It was this weight that ultimately led a vagabond intellectual to examine the defining event of 20th century Judaism, obsessively tracking down those who were closest to the dead. “The film would have to take up the ultimate challenge; take the place of the non-existent images of death in the gas chambers,” he wrote.

The film opens with Simon Srebnik, who as a 13-year-old Jewish detainee sang for the SS and fed their rabbits at the Chelmno concentration camp. Crediting a sweet voice with his survival, Srebnik performs the same songs for Lanzmann as he is rowed along the placid river that leads to the camp. Later, it is revealed that among Srebnik’s tasks was to dump bags filled crushed bones of Jews into the same waters.

He filmed Abraham Bomba at work in a Tel Aviv barbershop, describing how he cut women’s hair inside the gas chambers Treblinka. With periodic questions by Lanzmann, Bomba recounts how after each group of women was done, the barbers were asked to leave for a few minutes, the women were gassed and then the men returned to cut the hair of dozens more naked women accompanied by their children.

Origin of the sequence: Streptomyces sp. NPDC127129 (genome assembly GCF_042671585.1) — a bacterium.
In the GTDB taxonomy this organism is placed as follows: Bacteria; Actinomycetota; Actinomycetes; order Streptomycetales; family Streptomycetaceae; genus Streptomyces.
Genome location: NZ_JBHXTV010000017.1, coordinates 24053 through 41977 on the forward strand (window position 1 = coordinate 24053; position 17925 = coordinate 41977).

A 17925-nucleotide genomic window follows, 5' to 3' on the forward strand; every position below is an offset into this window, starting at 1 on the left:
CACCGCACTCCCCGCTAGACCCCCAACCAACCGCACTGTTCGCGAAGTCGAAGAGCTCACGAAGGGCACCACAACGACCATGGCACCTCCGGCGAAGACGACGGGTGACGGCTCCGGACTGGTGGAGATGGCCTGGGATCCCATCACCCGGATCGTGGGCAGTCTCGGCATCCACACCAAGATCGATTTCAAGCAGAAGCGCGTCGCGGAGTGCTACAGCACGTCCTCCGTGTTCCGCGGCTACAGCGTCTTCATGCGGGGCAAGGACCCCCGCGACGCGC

“This room is the last place where they went in alive and they will never go out alive again,” he said. “We just cut their hair to make them believe they’re getting a nice haircut.” The barber begged to stop when he recalled seeing the wife and sister of a friend come in, but Lanzmann prodded him to continue.